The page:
LONDON (Reuters) - British police said on Tuesday their investigation into the death at the weekend of Nottingham Panthers ice hockey player Adam Johnson would take some time, saying they were seeking the advice of experts about the incident.
Johnson, 29, received emergency treatment following what his club called a "freak incident" during a match against Sheffield Steelers in Sheffield, northern England, on Saturday.
British media reports said his neck had been cut by a skate blade, and the Panthers announced on Sunday that Johnson, an American who joined the club in August having previously played in Germany and Sweden as well as in the United States' National Hockey League (NHL), had died.
"Since Saturday, detectives have been carrying out a range of enquiries including reviewing footage, talking to witnesses and seeking the advice and support of highly specialised experts to seek to understand the circumstances surrounding what happened," South Yorkshire Police said in a statement.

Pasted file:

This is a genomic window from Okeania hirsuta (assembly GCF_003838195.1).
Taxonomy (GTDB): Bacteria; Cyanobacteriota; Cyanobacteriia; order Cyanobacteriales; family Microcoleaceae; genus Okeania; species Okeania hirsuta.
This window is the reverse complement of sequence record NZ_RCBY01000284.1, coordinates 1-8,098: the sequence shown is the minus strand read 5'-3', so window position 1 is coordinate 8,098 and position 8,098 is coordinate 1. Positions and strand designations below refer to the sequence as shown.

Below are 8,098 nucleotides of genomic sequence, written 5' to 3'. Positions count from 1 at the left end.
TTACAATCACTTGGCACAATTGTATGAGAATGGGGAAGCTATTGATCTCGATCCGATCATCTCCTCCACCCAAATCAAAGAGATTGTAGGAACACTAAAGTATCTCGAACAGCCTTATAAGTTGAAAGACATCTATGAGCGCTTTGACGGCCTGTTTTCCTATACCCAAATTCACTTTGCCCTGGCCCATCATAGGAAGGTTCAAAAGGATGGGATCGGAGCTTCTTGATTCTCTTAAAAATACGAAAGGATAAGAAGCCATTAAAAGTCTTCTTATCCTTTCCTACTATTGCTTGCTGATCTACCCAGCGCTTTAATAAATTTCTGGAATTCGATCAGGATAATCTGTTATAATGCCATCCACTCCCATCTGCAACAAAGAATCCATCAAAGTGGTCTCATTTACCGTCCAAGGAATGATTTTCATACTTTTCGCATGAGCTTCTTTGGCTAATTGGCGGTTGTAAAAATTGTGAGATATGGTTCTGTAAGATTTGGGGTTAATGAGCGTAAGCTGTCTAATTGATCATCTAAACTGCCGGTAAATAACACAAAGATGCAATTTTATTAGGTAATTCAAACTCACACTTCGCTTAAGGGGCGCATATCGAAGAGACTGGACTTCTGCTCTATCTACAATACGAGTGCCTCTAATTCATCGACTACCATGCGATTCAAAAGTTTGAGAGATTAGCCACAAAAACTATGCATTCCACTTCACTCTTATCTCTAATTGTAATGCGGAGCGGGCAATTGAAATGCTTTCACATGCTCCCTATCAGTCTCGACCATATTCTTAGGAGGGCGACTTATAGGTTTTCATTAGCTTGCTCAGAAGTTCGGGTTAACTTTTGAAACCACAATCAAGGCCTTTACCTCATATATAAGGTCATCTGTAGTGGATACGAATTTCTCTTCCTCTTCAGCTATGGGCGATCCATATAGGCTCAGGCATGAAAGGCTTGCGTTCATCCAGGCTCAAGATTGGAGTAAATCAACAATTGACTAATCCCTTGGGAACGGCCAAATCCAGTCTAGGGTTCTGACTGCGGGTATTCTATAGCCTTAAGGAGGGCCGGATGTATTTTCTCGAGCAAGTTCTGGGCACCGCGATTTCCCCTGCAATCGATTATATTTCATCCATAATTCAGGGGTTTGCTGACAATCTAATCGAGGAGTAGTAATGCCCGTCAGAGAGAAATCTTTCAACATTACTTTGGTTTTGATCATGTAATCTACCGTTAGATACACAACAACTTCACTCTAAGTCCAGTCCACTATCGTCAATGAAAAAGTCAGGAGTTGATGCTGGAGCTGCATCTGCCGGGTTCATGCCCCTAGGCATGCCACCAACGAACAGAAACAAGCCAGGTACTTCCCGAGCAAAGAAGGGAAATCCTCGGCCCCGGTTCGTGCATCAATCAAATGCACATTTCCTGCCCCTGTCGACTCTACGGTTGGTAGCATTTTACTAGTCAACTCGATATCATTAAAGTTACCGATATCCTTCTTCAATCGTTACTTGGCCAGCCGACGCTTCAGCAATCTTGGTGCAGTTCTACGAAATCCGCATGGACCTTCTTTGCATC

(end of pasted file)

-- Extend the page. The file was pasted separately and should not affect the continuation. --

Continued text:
Police said it was standard practice to examine all sudden and unexpected deaths to provide findings for a coroner, and they were also working closely with the local council's health and safety department.
"Our officers have now left the scene, however due to the complex nature of this tragic and unprecedented incident, it is likely the wider investigation will take some time," the statement said.
"We continue to encourage the public to avoid speculation, including on social media, while we continue our enquiries and will provide updates when appropriate."
The English Ice Hockey Association (EIHA), which is the sport's governing body in England and Wales, said on Monday the safety of players must take precedence above all else and made neck guards mandatory from Jan. 1 for all on-ice activities.
The EIHA did not make the neck guards mandatory with immediate effect due to anticipated supply issues but made a "strong recommendation" that players at all levels across English Ice Hockey start using a neck guard.
(Reporting by Michael Holden; Editing by Christian Radnedge)